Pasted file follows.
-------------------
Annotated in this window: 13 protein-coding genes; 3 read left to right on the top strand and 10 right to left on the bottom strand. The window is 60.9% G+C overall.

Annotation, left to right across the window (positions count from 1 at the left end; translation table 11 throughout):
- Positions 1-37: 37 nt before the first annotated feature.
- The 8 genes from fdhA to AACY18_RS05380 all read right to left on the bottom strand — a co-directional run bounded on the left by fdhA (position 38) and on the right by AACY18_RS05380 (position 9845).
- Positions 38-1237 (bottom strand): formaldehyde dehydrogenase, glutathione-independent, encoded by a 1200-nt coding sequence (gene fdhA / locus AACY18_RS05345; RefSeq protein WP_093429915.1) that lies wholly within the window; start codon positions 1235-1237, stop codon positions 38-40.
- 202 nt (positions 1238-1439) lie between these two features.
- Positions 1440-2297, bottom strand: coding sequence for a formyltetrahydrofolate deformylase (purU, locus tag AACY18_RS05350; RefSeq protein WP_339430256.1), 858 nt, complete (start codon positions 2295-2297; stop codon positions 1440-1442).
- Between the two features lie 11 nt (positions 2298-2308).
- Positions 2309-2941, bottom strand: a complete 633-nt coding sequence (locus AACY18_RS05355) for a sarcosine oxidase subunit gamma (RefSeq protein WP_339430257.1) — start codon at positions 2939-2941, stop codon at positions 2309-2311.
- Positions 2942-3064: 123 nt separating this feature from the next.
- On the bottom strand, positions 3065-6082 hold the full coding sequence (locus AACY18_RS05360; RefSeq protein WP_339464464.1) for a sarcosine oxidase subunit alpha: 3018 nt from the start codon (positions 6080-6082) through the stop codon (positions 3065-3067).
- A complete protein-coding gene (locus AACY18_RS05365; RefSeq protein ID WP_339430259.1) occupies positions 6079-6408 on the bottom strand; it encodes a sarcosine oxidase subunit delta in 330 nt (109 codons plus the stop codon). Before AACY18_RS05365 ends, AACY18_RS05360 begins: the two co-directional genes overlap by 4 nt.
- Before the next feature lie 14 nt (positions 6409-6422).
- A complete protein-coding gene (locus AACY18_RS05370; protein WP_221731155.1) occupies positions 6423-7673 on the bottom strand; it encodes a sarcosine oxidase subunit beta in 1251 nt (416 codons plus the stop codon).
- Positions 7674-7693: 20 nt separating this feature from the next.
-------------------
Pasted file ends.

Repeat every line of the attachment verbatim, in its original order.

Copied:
Annotated in this window: 13 protein-coding genes; 3 read left to right on the top strand and 10 right to left on the bottom strand. The window is 60.9% G+C overall.

Annotation, left to right across the window (positions count from 1 at the left end; translation table 11 throughout):
- Positions 1-37: 37 nt before the first annotated feature.
- The 8 genes from fdhA to AACY18_RS05380 all read right to left on the bottom strand — a co-directional run bounded on the left by fdhA (position 38) and on the right by AACY18_RS05380 (position 9845).
- Positions 38-1237 (bottom strand): formaldehyde dehydrogenase, glutathione-independent, encoded by a 1200-nt coding sequence (gene fdhA / locus AACY18_RS05345; RefSeq protein WP_093429915.1) that lies wholly within the window; start codon positions 1235-1237, stop codon positions 38-40.
- 202 nt (positions 1238-1439) lie between these two features.
- Positions 1440-2297, bottom strand: coding sequence for a formyltetrahydrofolate deformylase (purU, locus tag AACY18_RS05350; RefSeq protein WP_339430256.1), 858 nt, complete (start codon positions 2295-2297; stop codon positions 1440-1442).
- Between the two features lie 11 nt (positions 2298-2308).
- Positions 2309-2941, bottom strand: a complete 633-nt coding sequence (locus AACY18_RS05355) for a sarcosine oxidase subunit gamma (RefSeq protein WP_339430257.1) — start codon at positions 2939-2941, stop codon at positions 2309-2311.
- Positions 2942-3064: 123 nt separating this feature from the next.
- On the bottom strand, positions 3065-6082 hold the full coding sequence (locus AACY18_RS05360; RefSeq protein WP_339464464.1) for a sarcosine oxidase subunit alpha: 3018 nt from the start codon (positions 6080-6082) through the stop codon (positions 3065-3067).
- A complete protein-coding gene (locus AACY18_RS05365; RefSeq protein ID WP_339430259.1) occupies positions 6079-6408 on the bottom strand; it encodes a sarcosine oxidase subunit delta in 330 nt (109 codons plus the stop codon). Before AACY18_RS05365 ends, AACY18_RS05360 begins: the two co-directional genes overlap by 4 nt.
- Before the next feature lie 14 nt (positions 6409-6422).
- A complete protein-coding gene (locus AACY18_RS05370; protein WP_221731155.1) occupies positions 6423-7673 on the bottom strand; it encodes a sarcosine oxidase subunit beta in 1251 nt (416 codons plus the stop codon).
- Positions 7674-7693: 20 nt separating this feature from the next.